8 January, 2003
Solo Trip to F6
The corer was still stuck under the ice and Amber and Sean were assigned to work “Hot Finger” in hopes of freeing it. They did not need a full team on the ice, so I was again able to go to F6. I was glad to be catching up on my journals, but like everyone, am anxious to get back to the research. Knowing I may not have access to e-mail again for some time, I set off on my own for F6. I took a radio with me in case of emergency and called ahead to F6 so they knew to expect me in 45 minutes.
I no sooner arrived and the LTER team cleared out for the day to do their stream research, but the camp was not empty. Ken, a helo pilot was stranded here because the cage on his helo slid onto the skid and he had to wait for the Coast Guard to send out some guys to fix it. Then Joe Yarkin, “Solar Joe” from the Mechanics Equipment Center (MEC) flew in to work on the generator and solar panels at F6. There were several other helos in delivering people and packages. I saw more helicopters in 8 hours than I’d see of dragon flies sitting by a pond at home. It seemed like non-stop traffic all day. I’d no sooner get working and I’d hear them overhead, and would go out to greet people or pick up packages. For such an isolated spot, there is a lot of activity.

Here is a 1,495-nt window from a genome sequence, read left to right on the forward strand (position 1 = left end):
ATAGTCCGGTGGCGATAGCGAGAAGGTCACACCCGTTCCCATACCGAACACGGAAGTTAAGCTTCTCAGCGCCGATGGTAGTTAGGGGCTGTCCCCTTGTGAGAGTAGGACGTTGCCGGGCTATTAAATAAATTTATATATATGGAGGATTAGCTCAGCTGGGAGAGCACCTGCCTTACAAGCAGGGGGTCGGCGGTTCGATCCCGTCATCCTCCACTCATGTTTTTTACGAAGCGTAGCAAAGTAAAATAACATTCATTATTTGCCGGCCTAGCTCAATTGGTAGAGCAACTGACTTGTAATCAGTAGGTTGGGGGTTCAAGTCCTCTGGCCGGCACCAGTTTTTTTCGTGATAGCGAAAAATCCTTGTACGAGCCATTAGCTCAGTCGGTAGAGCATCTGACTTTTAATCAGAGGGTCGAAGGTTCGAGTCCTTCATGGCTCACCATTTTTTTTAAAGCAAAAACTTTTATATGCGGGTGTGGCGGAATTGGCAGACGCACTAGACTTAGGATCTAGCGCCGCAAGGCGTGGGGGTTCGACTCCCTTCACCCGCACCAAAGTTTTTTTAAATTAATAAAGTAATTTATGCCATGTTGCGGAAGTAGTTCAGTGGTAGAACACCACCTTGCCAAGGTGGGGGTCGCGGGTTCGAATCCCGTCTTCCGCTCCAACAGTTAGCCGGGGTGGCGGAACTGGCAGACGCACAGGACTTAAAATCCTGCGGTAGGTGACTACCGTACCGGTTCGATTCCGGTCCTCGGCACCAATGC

Just on the outskirts of the F6 camp, there are several plastic pyramid shaped structures where Ross Virginia of Dartmouth College is conducting research on the nematode worms. These researchers are affectionately called worm herders. Check out the photos below. These worms lose water during the winter months and then rehydrate in the summer months. It is truly an amazing survival technique. It is like they are freeze-dried.
I returned to my camp in time for dinner. I had a nice walk back, taking my time to look at the rocks and enjoy the breath-taking scenery.
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